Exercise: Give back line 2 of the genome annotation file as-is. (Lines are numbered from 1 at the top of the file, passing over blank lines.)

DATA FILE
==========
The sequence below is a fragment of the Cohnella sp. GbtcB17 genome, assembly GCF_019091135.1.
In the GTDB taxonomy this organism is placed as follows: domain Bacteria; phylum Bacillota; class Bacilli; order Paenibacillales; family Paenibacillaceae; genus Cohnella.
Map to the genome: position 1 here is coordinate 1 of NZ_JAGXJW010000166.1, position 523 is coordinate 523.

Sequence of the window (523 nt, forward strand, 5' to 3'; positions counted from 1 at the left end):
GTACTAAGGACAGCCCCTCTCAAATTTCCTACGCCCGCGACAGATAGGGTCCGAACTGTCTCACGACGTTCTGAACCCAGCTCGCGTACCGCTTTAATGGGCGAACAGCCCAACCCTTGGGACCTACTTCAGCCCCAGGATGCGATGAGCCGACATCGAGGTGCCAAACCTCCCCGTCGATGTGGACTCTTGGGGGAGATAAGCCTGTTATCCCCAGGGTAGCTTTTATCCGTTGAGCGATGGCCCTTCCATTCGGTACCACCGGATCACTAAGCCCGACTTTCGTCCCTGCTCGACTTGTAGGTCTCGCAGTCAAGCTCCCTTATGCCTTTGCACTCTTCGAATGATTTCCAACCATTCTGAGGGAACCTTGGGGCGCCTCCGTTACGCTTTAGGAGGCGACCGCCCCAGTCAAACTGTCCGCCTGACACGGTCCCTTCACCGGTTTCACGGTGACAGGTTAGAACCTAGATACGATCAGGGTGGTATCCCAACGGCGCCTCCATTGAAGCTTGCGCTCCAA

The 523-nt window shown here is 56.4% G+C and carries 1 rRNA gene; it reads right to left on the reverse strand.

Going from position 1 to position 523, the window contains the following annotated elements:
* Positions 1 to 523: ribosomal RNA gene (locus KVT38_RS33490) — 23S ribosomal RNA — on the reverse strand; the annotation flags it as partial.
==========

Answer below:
In the GTDB taxonomy this organism is placed as follows: domain Bacteria; phylum Bacillota; class Bacilli; order Paenibacillales; family Paenibacillaceae; genus Cohnella.